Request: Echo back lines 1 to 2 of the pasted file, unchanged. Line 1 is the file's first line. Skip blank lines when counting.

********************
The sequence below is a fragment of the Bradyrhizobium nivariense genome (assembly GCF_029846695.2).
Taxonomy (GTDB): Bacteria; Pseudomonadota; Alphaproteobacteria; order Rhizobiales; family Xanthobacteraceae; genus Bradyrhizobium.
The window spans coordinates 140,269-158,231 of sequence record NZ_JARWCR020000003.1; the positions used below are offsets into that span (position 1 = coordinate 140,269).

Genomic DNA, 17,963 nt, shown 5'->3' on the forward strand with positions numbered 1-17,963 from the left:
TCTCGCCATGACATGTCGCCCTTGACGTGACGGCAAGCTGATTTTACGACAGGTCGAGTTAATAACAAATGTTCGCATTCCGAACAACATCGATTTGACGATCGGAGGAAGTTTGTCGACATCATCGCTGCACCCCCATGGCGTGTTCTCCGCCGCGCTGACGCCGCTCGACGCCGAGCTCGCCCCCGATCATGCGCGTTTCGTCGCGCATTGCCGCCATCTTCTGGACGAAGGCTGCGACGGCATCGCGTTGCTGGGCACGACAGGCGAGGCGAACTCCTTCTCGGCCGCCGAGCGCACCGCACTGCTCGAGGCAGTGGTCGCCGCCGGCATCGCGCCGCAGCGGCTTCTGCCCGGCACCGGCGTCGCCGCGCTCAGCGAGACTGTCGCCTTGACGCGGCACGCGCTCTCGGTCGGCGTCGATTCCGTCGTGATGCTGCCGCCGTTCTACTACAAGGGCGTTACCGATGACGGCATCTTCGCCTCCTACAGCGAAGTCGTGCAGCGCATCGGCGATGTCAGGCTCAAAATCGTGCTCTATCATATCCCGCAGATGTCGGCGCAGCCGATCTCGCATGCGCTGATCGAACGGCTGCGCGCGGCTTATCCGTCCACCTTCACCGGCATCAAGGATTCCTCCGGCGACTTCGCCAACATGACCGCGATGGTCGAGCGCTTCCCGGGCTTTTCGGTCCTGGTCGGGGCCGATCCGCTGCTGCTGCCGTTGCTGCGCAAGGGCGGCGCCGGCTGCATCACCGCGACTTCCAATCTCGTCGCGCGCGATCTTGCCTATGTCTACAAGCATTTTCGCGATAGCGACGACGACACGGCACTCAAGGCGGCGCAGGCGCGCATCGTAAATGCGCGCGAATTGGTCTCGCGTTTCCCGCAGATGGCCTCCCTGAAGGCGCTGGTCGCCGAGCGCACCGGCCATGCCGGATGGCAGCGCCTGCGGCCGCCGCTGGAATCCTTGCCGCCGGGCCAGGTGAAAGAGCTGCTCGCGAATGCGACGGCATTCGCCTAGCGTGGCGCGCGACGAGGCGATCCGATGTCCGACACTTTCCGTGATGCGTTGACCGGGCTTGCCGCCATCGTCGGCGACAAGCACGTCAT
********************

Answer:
The sequence below is a fragment of the Bradyrhizobium nivariense genome (assembly GCF_029846695.2).
Taxonomy (GTDB): Bacteria; Pseudomonadota; Alphaproteobacteria; order Rhizobiales; family Xanthobacteraceae; genus Bradyrhizobium.